I recently read the article by Pete Ebborn on www.batimes.com “The Value of a High Performing Business Analyst” and in the article he quoted John Simpson saying:
“By championing the development of thousands of well-written requirements and collaboratively managing them throughout your innovation process, your staff of business analysts significantly impact the performance of your company every day. And, that makes them a strategic asset.”
That got me thinking…
If the business analyst, specifically the high performing business analyst, is a strategic asset, what is the value of that asset?
Or, in other words, how does a BA impact a company’s bottom line?
I started researching the subject, very sure that someone else must have done this before, but no luck – Google doesn’t have an answer to this one. Then I asked my brother, the fund manager, if there is a way to do this and again, no luck.
But, I carried on…
It is difficult to collect and analyse data on IT costs – regardless of whether at the individual company level or at the industry level. But it is even more challenging to evaluate how much companies get from the IT employed. In other words, how much output is generated by the IT input?
In a study on European banks, McKinsey found that high IT budgets did not increase the business value the bank gets from information technology. Amazingly, the top performing institutions derived the greatest business efficiency from a level of IT spending below that of their peers. According to this study, the quality of IT delivery is even more important than the spending level in achieving the desired results. (but, we knew that already.)
A recent paper based on data from German savings banks reaches similar conclusions: IT efficiency and the competitiveness of banks are positively correlated. Increasing IT budgets only improves a bank’s competitiveness if IT management is sufficiently efficient.
I also found a study conducted by the Corporate Executive Board, Application Executive Council, that states “Improving business analyst proficiency can improve application performance by as much as 30%.” According to the same study a Business Analyst who is proficient in understanding business process complexity, their economic and revenue drives, recognizing the implications of changes in business strategy and accurately measuring the contribution of IT projects to business value contribute to “extremely high application proficiency.”
And then there’s Gartner saying that “Enterprises will struggle to realize the intended benefits of strategic projects because 35 percent of them will begin without predefined, compelling business cases .”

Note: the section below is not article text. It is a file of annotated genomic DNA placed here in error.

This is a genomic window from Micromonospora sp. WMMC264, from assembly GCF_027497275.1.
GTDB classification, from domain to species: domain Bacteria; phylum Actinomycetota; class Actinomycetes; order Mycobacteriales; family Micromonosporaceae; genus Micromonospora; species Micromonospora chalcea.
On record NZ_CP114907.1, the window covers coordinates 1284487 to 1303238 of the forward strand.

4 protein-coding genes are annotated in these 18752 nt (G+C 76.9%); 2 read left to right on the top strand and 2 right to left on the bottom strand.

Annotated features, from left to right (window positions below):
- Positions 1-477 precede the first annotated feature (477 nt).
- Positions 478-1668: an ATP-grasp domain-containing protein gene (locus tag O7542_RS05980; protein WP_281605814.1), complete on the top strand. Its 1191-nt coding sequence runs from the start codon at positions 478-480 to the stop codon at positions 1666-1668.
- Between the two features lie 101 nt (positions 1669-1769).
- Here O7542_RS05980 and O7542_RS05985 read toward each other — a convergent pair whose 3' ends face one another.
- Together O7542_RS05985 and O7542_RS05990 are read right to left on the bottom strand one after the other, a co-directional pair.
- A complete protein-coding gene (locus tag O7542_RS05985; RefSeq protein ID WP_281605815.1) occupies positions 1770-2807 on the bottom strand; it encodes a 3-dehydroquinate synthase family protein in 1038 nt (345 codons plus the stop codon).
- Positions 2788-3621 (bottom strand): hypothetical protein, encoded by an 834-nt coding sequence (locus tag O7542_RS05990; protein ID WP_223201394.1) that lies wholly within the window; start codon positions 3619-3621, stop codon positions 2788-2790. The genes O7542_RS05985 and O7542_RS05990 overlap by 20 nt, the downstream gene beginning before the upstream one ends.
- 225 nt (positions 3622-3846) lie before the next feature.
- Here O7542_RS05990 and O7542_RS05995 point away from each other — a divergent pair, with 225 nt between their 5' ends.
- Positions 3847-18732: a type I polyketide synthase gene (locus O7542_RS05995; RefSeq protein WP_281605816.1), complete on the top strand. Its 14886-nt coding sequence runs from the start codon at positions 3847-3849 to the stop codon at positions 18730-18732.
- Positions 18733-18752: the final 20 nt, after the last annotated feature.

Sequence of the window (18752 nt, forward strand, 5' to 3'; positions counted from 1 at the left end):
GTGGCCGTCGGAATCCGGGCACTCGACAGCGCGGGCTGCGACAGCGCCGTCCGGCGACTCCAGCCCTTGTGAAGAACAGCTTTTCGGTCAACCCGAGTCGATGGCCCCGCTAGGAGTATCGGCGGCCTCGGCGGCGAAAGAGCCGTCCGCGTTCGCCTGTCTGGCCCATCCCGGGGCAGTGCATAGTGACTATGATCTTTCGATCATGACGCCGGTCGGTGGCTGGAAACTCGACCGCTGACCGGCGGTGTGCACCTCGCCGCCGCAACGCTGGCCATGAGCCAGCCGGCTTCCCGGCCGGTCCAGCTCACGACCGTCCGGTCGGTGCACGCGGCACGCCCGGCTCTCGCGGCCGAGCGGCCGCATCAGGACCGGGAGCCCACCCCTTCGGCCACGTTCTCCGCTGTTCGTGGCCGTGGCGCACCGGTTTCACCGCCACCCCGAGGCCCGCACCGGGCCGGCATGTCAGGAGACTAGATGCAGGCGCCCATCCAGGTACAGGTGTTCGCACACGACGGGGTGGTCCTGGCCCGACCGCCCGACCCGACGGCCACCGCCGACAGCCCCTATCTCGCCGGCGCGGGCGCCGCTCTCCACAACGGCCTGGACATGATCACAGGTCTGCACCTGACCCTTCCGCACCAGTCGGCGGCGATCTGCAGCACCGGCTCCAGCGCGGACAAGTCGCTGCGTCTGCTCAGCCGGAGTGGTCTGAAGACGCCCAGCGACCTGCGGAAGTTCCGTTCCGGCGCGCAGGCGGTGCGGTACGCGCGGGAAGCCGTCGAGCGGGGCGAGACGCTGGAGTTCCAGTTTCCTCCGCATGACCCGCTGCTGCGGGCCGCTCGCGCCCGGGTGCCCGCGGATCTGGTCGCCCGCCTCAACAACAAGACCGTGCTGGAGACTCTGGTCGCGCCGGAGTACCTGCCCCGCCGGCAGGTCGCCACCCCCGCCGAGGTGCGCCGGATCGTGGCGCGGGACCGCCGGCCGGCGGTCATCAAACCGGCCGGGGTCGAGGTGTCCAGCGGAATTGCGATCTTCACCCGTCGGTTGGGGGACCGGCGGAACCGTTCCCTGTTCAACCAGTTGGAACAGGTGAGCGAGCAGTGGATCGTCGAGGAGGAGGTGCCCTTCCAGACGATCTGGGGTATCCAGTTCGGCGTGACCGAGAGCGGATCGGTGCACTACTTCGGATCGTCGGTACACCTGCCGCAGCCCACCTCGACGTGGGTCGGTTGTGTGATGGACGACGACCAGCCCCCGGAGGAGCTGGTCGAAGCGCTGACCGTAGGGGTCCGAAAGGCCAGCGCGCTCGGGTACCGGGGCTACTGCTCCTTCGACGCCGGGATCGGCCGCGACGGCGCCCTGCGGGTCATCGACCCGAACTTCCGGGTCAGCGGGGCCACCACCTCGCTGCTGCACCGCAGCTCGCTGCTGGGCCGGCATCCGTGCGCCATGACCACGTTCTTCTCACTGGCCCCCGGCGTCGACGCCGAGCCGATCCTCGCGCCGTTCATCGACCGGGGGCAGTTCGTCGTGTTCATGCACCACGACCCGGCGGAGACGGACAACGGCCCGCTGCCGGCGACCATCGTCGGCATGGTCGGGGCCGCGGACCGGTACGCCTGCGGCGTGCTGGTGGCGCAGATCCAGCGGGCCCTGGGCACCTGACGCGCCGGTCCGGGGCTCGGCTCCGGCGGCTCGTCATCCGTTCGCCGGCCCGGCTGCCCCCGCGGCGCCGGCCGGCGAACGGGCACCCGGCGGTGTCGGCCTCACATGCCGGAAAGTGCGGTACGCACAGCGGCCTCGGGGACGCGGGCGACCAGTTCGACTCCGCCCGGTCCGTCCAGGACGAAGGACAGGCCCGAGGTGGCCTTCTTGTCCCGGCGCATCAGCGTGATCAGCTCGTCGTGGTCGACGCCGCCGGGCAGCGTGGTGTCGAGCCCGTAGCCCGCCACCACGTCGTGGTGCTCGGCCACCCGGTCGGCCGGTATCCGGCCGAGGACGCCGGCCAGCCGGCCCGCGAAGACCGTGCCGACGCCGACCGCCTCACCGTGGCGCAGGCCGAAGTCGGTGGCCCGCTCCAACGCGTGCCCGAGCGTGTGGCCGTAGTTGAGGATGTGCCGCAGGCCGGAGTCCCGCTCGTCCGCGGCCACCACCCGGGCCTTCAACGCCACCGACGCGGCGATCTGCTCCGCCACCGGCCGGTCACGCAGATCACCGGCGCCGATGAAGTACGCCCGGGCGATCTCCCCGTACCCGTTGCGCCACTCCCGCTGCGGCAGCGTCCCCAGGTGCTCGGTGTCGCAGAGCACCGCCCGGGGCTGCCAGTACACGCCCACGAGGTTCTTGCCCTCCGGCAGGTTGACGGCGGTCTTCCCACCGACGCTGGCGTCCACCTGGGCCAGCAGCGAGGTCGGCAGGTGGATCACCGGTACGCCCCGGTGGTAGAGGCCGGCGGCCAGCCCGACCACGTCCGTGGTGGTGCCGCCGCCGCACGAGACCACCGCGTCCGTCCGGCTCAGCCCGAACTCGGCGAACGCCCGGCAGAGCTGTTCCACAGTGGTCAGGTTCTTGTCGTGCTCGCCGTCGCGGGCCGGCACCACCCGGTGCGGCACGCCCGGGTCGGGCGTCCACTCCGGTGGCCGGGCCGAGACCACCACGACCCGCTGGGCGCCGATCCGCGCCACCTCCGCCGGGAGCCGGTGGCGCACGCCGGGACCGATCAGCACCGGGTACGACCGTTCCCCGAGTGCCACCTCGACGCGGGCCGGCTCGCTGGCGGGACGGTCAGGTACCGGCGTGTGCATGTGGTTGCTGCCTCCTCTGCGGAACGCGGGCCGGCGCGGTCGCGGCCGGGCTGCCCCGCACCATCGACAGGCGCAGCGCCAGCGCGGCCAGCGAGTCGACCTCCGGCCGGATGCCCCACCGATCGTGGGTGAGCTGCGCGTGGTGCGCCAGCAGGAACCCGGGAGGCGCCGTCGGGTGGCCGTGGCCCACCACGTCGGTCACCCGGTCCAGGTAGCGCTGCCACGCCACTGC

Based on this, I’m making the (very wild) assumption that high performing business analysts can decrease the cost of IT projects by a third, so a 33% saving.
I’m going to use an estimation method called Johnomathics. (Thanks, John.) I’ve seen it being applied very effectively and very accurately, so don’t bash it.
Let’s assume the IT spend of the average big SA company is about 5% of total income, for any financial institution it is probably closer to 10%, let’s assume IT project spend is about 20% of that. (that’s based on looking through the annual financial statements of a random sample of listed companies, typically with a turnover greater that R10 000 million).
That means that for a financial company with a turnover of R10 000 million:
IT Spend = R1 000 million
IT Project Spend = R200 million per year
Let’s assume this company has a team of 20 business analyst, ranging from junior to senior, ranging from really good to just downright awful. The average CTC of these BA’s is probably around R500 000/year, so the team costs R10 million per year.
Replace the entire team with the best, hardcore, high performing business analysts you can find at a CTC of R1 million/year each – I’m sure that for that salary you can get the best.
Now the team will cost you R20 million/year, so the net cost of this high performing BA team is R10 million/year.
But this team of high performing business analysts will reduce your IT project spend by 33% of R200 million = R67 million.
That is a R57 million saving – a 570% ROI! Doesn’t sound right, does it.
Let’s reduce the estimate of the impact of high performing business analysts on project spend to 20% – it can’t be lower than that - still a R30 million saving per year.
So, for a team of 20 BA’s, the savings is R1.5 million per BA per year.
Therefore, I postulate that the annula value of a high performing business analyst is R1.5 million per year, and as the typical BA spends about 5 years at a company before moving on:
NAV of a high performing BA = R7 500 000!
If you disagree with me, please prove me wrong. hehe.